12. Temporomandibular joint internal derangement type III: relationship to magnetic resonance imaging findings of internal derangement and osteoarthrosis. An intraindividual approach.

    PubMed

    Emshoff, R; Rudisch, A; Innerhofer, K; Bösch, R; Bertram, S

    2001-10-01

    The purpose of this study was to investigate whether in patients with a clinical unilateral temporomandibular joint (TMJ)-related finding of internal derangement type (ID)-III (disk displacement without reduction) in combination with TMJ-related pain, the intraindividual variable of 'unilateral TMJ ID-III pain' may be linked to subject-related magnetic resonance (MR) imaging findings of TMJ ID, and TMJ osteoarthrosis (OA). The study comprised 48 consecutive TMJ pain patients, who were assigned a clinical unilateral TMJ pain side-related diagnosis of ID-III. Bilateral sagittal and coronal MR images were obtained to establish the presence or absence of TMJ ID and/or OA. Comparison of the TMJ side-related data showed a significant relationship between the clinical finding of TMJ ID-III pain and the MR imaging diagnoses of TMJ ID (P=0.000) and TMJ ID type (P=0.000). There was no correlation between the clinical finding of TMJ ID-III pain and the MR imaging diagnosis of TMJ OA (P=0.217), nor between the MR imaging diagnosis of TMJ OA and that of TMJ ID (P=0.350). Regarding the diagnostic subgroups of TMJ ID, a significant relationship was found between the presence of TMJ OA and the MR imaging diagnoses of TMJ ID type(P=0.002). Use of the Kappa statistical test indicated a fair diagnostic agreement between the presence of TMJ ID-III pain and the MR imaging diagnosis of disk displacement without reduction (DDNR) (K=0.42). The results suggest that TMJ ID-III pain is related to TMJ-related MR imaging diagnoses of ID. Further, the data confirm the biological concept of 'DDNR and OA' as an underlying mechanism in the etiology of TMJ-related pain and dysfunction. PMID:11720040

  13. Expression patterns of collagen types I and III in the capsule of a rat knee contracture model.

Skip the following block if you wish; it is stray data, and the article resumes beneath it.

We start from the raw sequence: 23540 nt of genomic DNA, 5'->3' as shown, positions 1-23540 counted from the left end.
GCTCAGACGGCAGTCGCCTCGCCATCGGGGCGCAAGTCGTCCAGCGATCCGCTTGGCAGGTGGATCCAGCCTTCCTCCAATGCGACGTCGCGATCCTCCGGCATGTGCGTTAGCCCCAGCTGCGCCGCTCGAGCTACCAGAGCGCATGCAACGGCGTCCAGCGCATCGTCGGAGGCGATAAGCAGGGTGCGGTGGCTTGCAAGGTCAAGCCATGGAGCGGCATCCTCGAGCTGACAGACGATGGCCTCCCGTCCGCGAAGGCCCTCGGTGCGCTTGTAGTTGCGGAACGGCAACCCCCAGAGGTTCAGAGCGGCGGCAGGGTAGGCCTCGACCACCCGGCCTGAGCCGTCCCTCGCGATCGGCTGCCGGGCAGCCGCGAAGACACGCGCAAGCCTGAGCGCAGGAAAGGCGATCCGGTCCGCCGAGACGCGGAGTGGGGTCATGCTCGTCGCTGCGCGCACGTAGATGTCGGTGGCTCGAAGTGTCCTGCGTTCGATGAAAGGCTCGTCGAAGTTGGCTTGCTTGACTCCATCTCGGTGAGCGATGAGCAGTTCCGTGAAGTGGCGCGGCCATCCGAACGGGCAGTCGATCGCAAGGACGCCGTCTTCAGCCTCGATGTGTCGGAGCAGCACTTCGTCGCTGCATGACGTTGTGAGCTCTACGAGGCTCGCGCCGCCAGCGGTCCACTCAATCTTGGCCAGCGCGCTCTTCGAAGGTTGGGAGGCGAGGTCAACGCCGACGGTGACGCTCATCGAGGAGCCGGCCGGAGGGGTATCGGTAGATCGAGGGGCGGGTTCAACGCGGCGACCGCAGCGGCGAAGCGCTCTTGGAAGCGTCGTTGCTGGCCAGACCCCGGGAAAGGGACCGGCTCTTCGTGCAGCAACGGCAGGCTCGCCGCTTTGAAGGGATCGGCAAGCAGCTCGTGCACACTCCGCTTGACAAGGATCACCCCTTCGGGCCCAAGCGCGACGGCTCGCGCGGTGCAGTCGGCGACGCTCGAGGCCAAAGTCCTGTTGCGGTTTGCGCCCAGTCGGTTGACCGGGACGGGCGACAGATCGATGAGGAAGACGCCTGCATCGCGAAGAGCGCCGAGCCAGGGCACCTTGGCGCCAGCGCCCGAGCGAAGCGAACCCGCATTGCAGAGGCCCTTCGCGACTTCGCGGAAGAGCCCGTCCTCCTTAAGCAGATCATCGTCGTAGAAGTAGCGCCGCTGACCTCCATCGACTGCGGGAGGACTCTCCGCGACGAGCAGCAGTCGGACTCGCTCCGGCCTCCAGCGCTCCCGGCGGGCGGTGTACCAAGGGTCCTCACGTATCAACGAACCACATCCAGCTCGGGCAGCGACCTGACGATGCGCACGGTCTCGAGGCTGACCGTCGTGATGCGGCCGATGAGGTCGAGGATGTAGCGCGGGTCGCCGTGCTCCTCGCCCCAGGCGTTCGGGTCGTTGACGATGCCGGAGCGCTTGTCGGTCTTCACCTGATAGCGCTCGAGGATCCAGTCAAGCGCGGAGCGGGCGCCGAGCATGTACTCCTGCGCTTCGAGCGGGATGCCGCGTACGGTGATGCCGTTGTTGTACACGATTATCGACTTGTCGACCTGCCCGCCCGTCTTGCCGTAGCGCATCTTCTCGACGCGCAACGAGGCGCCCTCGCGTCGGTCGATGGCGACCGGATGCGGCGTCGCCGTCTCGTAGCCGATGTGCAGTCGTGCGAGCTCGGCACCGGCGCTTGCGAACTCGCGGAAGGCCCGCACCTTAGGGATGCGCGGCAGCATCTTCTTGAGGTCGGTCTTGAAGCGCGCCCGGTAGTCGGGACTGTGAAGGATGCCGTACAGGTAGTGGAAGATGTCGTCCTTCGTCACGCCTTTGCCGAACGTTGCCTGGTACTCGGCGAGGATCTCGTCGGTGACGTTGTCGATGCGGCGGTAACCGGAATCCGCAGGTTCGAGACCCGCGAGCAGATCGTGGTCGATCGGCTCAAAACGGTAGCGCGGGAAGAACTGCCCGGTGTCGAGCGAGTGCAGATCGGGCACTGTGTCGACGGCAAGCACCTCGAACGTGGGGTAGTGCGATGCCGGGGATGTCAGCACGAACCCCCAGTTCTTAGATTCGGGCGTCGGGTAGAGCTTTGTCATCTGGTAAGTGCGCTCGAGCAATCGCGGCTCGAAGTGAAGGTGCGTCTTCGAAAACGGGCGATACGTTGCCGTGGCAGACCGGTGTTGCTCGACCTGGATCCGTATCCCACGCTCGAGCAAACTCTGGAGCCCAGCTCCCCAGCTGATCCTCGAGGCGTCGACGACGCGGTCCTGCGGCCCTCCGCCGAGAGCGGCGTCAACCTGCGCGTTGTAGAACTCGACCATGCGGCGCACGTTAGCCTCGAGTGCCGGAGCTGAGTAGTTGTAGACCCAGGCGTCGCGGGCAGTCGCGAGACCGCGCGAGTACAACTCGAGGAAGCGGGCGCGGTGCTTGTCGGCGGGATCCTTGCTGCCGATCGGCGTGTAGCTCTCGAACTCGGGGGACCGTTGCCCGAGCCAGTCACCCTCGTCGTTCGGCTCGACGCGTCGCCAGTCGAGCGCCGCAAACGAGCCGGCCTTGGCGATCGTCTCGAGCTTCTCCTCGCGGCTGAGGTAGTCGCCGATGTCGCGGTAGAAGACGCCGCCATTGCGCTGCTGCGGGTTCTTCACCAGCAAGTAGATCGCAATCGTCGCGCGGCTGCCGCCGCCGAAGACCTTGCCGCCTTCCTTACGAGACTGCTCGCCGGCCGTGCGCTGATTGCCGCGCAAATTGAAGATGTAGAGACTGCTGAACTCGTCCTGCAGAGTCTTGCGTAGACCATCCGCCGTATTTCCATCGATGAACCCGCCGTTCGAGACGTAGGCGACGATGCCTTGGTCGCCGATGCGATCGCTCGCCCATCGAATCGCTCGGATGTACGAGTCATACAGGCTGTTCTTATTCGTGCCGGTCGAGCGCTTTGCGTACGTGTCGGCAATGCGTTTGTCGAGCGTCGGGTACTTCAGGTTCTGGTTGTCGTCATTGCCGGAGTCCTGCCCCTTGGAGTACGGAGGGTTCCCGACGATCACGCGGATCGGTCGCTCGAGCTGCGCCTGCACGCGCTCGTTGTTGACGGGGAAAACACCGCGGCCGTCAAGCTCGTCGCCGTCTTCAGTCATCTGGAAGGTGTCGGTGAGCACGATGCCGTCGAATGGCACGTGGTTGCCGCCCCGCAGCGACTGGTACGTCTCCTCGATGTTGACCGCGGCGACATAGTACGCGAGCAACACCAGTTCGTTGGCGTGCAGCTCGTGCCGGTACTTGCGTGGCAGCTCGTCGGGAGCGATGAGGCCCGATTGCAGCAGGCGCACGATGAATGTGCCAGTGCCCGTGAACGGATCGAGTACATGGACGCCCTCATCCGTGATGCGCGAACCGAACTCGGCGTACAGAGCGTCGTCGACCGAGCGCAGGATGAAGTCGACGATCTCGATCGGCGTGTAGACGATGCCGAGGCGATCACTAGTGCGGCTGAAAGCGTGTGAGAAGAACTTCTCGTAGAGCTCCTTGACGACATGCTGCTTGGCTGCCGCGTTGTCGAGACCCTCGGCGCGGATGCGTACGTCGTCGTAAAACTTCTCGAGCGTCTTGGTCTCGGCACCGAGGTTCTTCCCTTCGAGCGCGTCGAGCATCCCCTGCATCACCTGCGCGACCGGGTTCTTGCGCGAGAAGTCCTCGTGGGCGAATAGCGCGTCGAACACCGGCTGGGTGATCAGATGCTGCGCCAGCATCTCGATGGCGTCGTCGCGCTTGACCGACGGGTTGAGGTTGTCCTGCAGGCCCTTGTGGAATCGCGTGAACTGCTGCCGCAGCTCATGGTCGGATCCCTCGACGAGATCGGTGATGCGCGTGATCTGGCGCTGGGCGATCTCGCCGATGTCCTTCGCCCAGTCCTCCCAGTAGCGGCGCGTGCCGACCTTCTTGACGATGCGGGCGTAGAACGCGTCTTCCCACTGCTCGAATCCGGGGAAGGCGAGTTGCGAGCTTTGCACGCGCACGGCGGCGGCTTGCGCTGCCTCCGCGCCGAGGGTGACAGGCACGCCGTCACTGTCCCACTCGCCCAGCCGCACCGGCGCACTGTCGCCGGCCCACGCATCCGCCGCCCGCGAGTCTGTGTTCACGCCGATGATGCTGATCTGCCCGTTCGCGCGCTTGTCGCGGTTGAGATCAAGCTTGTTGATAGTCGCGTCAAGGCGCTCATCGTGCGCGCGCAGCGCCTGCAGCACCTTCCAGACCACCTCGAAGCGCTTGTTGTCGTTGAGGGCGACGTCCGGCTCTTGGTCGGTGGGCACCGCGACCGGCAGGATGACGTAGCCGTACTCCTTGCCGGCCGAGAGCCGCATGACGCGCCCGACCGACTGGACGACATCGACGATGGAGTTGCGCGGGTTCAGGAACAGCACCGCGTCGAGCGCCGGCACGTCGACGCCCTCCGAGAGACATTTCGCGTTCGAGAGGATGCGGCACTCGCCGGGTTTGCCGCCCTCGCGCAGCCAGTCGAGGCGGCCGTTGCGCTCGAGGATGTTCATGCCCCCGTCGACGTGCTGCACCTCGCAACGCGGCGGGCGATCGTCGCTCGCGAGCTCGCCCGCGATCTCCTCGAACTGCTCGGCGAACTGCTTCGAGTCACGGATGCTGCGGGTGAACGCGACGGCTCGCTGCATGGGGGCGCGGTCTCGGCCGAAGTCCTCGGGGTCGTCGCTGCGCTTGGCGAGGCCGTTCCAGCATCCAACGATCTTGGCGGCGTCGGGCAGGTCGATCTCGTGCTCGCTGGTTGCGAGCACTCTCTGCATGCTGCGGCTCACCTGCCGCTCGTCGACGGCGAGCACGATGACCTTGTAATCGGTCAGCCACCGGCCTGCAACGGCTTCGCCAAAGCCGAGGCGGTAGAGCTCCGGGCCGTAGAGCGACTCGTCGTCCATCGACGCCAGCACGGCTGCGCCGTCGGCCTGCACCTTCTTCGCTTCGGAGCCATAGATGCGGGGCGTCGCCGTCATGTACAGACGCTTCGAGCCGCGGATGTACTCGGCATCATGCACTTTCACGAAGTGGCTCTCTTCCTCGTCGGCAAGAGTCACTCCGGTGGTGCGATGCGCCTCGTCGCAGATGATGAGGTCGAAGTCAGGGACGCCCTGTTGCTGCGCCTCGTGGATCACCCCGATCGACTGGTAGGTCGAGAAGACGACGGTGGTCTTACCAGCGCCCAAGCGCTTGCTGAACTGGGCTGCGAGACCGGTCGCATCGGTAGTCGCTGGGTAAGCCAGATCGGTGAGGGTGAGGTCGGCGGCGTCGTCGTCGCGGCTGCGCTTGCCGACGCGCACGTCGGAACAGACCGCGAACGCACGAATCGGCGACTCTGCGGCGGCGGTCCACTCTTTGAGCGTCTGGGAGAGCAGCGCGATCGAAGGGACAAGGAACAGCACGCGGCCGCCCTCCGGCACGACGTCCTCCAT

PubMed

    Hagiwara, Yoshihiro; Ando, Akira; Onoda, Yoshito; Matsui, Hiroyuki; Chimoto, Eiichi; Suda, Hideaki; Itoi, Eiji

    2010-03-01

    Our objective was to determine the changes in expression of collagen types I and III in the capsule of a rat knee contracture model. The unilateral knee joints of adult male rats were rigidly immobilized at 150 degrees of flexion using a rigid plastic plate and screws for 3 days, 1, 2, 4, 8, and 16 weeks (immobilized group). Sham-operated animals had holes drilled in the femur and tibia with screws inserted without a plate (control group). The expression patterns of collagen types I and III in the anterior and posterior capsule were evaluated by in situ hybridization (ISH), quantitative real-time polymerase chain reaction (qPCR), immunohistochemistry (IHC), and Western blotting (WB). Expressions of collagen types I and III were decreased after immobilization compared to the control group by ISH and qPCR. The expression was not changed after immobilization compared to the control group by IHC and WB. The expression of mRNA and protein levels of collagen types I and III were not increased after immobilization, which indicated that accumulation of the two types of collagen was not the etiology of joint contracture. Another process, such as capsule and synovial adhesions, may be one possible cause of joint contracture.